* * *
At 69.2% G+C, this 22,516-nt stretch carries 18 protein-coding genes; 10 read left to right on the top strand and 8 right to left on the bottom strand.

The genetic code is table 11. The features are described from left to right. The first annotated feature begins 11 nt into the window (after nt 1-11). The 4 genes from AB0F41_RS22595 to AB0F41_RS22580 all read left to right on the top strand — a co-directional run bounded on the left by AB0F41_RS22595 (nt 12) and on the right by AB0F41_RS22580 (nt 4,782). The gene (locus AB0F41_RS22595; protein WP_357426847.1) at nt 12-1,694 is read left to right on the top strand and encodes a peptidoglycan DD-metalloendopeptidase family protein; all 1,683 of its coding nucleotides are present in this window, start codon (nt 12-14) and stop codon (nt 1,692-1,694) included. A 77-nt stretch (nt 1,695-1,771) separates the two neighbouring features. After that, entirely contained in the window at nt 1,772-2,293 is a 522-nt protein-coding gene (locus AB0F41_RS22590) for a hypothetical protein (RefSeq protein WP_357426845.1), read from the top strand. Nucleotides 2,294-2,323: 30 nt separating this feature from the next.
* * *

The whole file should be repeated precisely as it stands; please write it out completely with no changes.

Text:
At 69.2% G+C, this 22,516-nt stretch carries 18 protein-coding genes; 10 read left to right on the top strand and 8 right to left on the bottom strand.

The genetic code is table 11. The features are described from left to right. The first annotated feature begins 11 nt into the window (after nt 1-11). The 4 genes from AB0F41_RS22595 to AB0F41_RS22580 all read left to right on the top strand — a co-directional run bounded on the left by AB0F41_RS22595 (nt 12) and on the right by AB0F41_RS22580 (nt 4,782). The gene (locus AB0F41_RS22595; protein WP_357426847.1) at nt 12-1,694 is read left to right on the top strand and encodes a peptidoglycan DD-metalloendopeptidase family protein; all 1,683 of its coding nucleotides are present in this window, start codon (nt 12-14) and stop codon (nt 1,692-1,694) included. A 77-nt stretch (nt 1,695-1,771) separates the two neighbouring features. After that, entirely contained in the window at nt 1,772-2,293 is a 522-nt protein-coding gene (locus AB0F41_RS22590) for a hypothetical protein (RefSeq protein WP_357426845.1), read from the top strand. Nucleotides 2,294-2,323: 30 nt separating this feature from the next.